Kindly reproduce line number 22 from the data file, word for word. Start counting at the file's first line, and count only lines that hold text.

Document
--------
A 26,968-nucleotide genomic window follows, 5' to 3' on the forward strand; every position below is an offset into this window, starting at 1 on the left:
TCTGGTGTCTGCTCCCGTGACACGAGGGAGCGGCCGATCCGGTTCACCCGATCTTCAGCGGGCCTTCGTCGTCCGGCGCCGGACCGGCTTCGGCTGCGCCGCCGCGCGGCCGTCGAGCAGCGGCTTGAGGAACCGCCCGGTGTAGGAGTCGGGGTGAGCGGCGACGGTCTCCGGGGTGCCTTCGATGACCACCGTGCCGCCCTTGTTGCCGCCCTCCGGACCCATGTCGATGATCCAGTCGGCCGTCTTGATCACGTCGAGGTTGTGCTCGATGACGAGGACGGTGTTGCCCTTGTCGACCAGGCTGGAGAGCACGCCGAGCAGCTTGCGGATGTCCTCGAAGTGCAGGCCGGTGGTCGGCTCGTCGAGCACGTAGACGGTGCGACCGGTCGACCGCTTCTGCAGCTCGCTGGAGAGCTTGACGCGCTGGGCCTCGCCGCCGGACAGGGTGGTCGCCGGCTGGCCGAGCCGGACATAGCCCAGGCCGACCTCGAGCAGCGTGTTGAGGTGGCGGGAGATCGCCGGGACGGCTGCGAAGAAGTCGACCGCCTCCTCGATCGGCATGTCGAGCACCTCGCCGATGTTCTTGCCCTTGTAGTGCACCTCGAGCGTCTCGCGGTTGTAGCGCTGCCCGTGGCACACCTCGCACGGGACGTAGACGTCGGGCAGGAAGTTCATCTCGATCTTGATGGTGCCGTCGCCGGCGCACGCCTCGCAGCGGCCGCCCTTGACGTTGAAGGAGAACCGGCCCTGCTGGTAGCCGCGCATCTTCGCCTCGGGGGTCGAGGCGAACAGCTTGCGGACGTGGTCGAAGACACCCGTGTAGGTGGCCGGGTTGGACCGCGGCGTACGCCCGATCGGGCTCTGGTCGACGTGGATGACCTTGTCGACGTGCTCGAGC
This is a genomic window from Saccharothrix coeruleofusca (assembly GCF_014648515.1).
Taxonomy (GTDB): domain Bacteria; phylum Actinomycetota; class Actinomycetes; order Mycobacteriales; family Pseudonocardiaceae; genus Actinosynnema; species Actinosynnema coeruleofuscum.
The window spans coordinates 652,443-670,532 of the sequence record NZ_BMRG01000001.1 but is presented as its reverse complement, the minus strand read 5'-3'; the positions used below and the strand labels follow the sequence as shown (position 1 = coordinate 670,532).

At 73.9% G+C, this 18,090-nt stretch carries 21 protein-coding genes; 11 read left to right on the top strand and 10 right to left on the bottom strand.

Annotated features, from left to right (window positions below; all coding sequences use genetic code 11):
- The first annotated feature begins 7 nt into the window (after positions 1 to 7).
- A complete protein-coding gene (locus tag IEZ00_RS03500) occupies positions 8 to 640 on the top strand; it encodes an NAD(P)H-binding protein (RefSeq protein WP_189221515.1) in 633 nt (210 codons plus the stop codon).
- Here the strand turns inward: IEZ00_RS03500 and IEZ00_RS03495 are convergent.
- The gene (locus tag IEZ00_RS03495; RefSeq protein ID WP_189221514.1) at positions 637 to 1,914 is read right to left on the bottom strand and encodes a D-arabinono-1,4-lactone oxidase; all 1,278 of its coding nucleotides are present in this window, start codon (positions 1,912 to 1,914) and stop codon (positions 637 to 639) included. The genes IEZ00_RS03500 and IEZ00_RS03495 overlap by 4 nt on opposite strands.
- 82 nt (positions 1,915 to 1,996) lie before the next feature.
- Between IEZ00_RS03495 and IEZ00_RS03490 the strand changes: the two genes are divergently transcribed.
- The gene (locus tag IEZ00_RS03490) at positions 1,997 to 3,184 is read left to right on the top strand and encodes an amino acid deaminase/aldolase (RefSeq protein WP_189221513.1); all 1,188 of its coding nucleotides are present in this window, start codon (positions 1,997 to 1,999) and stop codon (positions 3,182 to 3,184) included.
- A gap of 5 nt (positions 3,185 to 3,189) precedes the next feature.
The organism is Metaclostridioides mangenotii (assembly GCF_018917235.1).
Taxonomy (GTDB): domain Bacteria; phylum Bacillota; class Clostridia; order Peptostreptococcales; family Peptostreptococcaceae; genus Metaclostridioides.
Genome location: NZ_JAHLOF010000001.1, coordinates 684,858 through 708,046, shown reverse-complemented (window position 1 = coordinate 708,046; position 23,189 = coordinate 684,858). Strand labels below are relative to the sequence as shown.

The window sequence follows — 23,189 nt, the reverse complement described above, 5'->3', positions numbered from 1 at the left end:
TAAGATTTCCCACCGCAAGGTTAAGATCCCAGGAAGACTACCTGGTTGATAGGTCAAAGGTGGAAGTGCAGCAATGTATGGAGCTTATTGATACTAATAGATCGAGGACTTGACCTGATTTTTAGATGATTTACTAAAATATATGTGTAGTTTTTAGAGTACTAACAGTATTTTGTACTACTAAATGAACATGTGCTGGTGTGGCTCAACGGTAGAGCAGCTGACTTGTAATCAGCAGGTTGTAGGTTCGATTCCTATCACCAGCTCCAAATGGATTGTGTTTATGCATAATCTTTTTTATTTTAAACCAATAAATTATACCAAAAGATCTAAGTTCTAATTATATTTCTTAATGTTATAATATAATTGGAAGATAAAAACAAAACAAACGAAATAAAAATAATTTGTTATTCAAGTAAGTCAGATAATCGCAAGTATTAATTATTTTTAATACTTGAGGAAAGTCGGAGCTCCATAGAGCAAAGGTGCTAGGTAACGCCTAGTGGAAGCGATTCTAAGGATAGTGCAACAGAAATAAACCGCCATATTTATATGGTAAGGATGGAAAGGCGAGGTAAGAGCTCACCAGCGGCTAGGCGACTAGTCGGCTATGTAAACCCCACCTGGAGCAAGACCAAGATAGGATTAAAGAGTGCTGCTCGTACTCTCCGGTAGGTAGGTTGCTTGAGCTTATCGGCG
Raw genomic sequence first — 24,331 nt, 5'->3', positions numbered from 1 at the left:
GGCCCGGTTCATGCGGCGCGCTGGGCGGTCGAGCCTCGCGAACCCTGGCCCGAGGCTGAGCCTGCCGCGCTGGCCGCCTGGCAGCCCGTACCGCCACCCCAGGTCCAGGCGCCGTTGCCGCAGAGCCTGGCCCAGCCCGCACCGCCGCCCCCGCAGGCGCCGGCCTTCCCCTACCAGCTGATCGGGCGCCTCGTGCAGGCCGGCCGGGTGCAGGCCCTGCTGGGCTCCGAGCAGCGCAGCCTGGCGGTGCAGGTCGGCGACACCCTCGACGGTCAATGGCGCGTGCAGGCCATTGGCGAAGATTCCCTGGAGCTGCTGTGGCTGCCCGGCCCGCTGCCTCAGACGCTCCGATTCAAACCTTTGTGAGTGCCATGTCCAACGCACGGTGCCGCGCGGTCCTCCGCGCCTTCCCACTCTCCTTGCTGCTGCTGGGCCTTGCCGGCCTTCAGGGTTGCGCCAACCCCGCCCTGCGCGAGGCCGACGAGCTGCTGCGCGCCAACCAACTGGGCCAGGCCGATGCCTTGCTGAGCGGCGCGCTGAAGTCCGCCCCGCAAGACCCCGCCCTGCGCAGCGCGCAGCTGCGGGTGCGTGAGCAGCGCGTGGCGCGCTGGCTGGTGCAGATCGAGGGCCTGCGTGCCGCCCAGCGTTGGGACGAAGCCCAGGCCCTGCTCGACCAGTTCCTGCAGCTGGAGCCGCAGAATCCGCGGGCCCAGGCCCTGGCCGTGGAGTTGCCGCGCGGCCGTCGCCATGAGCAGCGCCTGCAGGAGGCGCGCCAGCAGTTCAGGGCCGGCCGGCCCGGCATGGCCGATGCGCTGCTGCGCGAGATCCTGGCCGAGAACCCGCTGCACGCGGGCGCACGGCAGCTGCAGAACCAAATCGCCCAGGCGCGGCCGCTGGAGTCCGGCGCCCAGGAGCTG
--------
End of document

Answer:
GGCCCGGTTCATGCGGCGCGCTGGGCGGTCGAGCCTCGCGAACCCTGGCCCGAGGCTGAGCCTGCCGCGCTGGCCGCCTGGCAGCCCGTACCGCCACCCCAGGTCCAGGCGCCGTTGCCGCAGAGCCTGGCCCAGCCCGCACCGCCGCCCCCGCAGGCGCCGGCCTTCCCCTACCAGCTGATCGGGCGCCTCGTGCAGGCCGGCCGGGTGCAGGCCCTGCTGGGCTCCGAGCAGCGCAGCCTGGCGGTGCAGGTCGGCGACACCCTCGACGGTCAATGGCGCGTGCAGGCCATTGGCGAAGATTCCCTGGAGCTGCTGTGGCTGCCCGGCCCGCTGCCTCAGACGCTCCGATTCAAACCTTTGTGAGTGCCATGTCCAACGCACGGTGCCGCGCGGTCCTCCGCGCCTTCCCACTCTCCTTGCTGCTGCTGGGCCTTGCCGGCCTTCAGGGTTGCGCCAACCCCGCCCTGCGCGAGGCCGACGAGCTGCTGCGCGCCAACCAACTGGGCCAGGCCGATGCCTTGCTGAGCGGCGCGCTGAAGTCCGCCCCGCAAGACCCCGCCCTGCGCAGCGCGCAGCTGCGGGTGCGTGAGCAGCGCGTGGCGCGCTGGCTGGTGCAGATCGAGGGCCTGCGTGCCGCCCAGCGTTGGGACGAAGCCCAGGCCCTGCTCGACCAGTTCCTGCAGCTGGAGCCGCAGAATCCGCGGGCCCAGGCCCTGGCCGTGGAGTTGCCGCGCGGCCGTCGCCATGAGCAGCGCCTGCAGGAGGCGCGCCAGCAGTTCAGGGCCGGCCGGCCCGGCATGGCCGATGCGCTGCTGCGCGAGATCCTGGCCGAGAACCCGCTGCACGCGGGCGCACGGCAGCTGCAGAACCAAATCGCCCAGGCGCGGCCGCTGGAGTCCGGCGCCCAGGAGCTG